- The book increases digital literacy and will boost technical competence for increased opportunities to compete in the global marketplace.
- The dictionary helps in avoiding embarrassing social blunders online.
- It gives quick access to texting abbreviations, Twitter terms, emoticons, characters, and social media definitions.
- It bridges the digital gap that exists between seasoned business professionals and Millennials in the workplace.
- It helps students understand what their peers are communicating online.
- It aids teachers and school administrators in understanding what students are communicating online.
- It helps parents decode texting language on their child’s phone.
- The Social Media Dictionary enables digital communication in multiple formats: Twitter, texting, Facebook, Instagram, Pinterest, and more.
It is not always easy to know what teens are doing online so we put together a checklist of the 10 Mistakes Teens Make Online so you can remind your teen how to protect their online reputation.
Try to remember what it was like to be 13, 15, or 18. Teenagers live for today. It is very difficult for them to realize they have a long future in front of them. They do not realize they will not be in high school forever. Teens usually cant see themselves as adults with responsibilities. That is why it is important for them to realize that everything they do online leaves a permanent record. It is called a Digital shadow and it will follow them for the rest of their lives. Everything they post online will leave a trail that is visible overtime they apply for a job, a loan, date someone, or they to enroll in college.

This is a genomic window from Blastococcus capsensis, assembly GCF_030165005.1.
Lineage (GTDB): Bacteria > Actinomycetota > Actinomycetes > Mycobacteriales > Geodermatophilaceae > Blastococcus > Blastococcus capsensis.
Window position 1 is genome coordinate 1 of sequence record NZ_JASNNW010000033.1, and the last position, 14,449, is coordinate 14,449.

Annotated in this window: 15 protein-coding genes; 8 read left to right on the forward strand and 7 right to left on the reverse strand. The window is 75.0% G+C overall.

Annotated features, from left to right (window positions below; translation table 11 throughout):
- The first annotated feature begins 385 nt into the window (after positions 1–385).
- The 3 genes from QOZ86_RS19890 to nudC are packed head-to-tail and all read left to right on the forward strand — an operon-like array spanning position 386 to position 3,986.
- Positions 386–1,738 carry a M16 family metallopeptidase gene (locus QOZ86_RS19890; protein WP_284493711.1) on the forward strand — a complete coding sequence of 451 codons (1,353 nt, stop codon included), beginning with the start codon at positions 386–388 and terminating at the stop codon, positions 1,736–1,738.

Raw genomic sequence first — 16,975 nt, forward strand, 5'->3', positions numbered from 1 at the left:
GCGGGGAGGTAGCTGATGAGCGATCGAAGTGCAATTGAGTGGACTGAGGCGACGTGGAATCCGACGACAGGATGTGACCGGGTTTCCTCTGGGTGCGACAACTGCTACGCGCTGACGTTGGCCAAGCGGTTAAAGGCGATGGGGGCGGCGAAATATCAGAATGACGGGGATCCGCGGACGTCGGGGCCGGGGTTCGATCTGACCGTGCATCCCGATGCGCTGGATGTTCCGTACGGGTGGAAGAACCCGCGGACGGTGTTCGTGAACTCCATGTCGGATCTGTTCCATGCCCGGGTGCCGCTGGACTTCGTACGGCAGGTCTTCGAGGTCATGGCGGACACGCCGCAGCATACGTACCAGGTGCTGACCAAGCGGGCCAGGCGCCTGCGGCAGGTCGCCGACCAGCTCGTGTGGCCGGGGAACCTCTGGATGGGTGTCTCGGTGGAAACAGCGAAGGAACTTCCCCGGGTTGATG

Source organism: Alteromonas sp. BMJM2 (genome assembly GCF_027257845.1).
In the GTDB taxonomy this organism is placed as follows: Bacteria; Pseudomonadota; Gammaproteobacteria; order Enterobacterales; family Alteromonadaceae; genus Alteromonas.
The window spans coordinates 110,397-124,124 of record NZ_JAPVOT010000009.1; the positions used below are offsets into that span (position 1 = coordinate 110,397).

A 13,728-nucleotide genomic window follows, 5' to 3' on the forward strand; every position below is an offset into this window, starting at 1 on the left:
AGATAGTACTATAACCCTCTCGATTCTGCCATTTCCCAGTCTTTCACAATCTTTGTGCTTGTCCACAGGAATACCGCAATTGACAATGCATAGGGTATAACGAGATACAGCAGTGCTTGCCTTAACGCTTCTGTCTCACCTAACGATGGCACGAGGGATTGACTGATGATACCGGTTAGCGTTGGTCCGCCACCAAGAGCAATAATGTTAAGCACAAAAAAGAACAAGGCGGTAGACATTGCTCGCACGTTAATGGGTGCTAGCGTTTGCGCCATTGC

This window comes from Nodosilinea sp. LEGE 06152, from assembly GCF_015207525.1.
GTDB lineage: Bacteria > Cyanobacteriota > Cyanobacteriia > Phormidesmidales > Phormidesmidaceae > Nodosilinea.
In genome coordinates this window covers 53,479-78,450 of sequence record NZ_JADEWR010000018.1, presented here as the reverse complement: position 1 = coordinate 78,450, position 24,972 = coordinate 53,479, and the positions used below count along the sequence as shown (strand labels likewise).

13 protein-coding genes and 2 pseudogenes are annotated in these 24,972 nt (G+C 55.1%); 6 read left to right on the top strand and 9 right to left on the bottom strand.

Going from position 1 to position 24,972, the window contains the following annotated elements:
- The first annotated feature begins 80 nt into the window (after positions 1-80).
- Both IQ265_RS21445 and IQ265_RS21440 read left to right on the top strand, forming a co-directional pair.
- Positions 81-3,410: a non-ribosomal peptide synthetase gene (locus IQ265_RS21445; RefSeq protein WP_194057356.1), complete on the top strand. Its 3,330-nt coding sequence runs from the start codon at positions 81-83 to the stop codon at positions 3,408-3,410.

I think we all recognize how easy it is to make mistakes online. We all use technology to get more things done in a shorter period of time. We are all dependent on our smartphones, tablets, and computers, but many times we are in such a hurry that we take shortcuts, hit send before checking for errors, or simply don’t realize that a short response is not always the best reply. Teens are under tremendous pressure and many times they need to be reminded with all the technology available to them, they need to be responsible and engage correctly online. We have created a checklist of 10 Mistakes Teens Make Online. Please feel free to share this with other parents and teacher in the effort to help our teens engage positively and productively online.
Checklist: 10 Mistakes Teens Make Online
Tech Addiction/Facebook Depression Facebook depression is when a teen or student does not feel accepted, popular, or has enough friends on their Facebook account and compares themselves with other peers’ Facebook pages. Teens live in the era of friending, liking, commenting, and unfriending, Teens live online. All their social connections are public. Their emotional status is connected to what is occurring on their social platforms and many times it is negative when they compare themselves to others and that can make them feel unworthy. They feel inadequate compared to others and many times can lead to depression.